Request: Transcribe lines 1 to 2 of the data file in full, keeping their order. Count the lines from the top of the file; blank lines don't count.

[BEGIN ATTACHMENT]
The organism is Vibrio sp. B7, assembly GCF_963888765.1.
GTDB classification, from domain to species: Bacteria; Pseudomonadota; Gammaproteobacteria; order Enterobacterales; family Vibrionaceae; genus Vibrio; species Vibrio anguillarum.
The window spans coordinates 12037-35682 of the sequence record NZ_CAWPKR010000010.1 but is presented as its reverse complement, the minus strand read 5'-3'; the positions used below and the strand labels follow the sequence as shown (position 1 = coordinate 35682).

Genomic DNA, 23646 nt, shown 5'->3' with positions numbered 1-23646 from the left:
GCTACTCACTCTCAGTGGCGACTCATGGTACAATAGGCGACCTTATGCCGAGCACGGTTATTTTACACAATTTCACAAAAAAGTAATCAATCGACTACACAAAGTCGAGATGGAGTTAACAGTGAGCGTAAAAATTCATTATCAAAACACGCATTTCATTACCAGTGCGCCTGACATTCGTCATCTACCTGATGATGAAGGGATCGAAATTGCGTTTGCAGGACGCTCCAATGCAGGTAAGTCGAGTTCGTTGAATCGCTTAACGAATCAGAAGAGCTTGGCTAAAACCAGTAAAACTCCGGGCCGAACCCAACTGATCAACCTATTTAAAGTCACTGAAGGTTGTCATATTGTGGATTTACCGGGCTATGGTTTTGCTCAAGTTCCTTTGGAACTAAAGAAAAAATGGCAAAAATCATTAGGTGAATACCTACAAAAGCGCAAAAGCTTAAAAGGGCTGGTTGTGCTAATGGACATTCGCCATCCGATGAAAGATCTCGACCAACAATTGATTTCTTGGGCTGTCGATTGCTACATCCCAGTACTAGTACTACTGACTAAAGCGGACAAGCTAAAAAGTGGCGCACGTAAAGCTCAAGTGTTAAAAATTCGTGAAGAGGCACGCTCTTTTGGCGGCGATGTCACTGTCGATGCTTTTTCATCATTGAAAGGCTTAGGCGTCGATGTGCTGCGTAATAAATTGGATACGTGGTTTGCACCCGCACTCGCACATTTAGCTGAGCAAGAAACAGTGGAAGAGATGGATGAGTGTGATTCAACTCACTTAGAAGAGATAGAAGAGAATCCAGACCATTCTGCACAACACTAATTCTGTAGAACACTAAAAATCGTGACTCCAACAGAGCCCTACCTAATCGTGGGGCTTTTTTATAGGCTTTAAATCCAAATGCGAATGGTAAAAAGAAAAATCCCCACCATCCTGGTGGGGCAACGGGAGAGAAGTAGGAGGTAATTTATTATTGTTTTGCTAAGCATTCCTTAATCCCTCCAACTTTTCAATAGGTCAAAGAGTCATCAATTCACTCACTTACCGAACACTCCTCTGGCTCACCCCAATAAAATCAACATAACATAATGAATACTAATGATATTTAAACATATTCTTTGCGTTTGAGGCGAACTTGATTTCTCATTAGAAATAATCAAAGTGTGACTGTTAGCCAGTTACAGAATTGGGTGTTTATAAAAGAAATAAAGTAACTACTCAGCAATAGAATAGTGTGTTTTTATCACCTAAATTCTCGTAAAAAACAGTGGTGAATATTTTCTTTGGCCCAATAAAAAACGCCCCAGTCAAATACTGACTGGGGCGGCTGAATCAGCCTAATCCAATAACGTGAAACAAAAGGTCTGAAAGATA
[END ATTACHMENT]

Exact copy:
The organism is Vibrio sp. B7, assembly GCF_963888765.1.
GTDB classification, from domain to species: Bacteria; Pseudomonadota; Gammaproteobacteria; order Enterobacterales; family Vibrionaceae; genus Vibrio; species Vibrio anguillarum.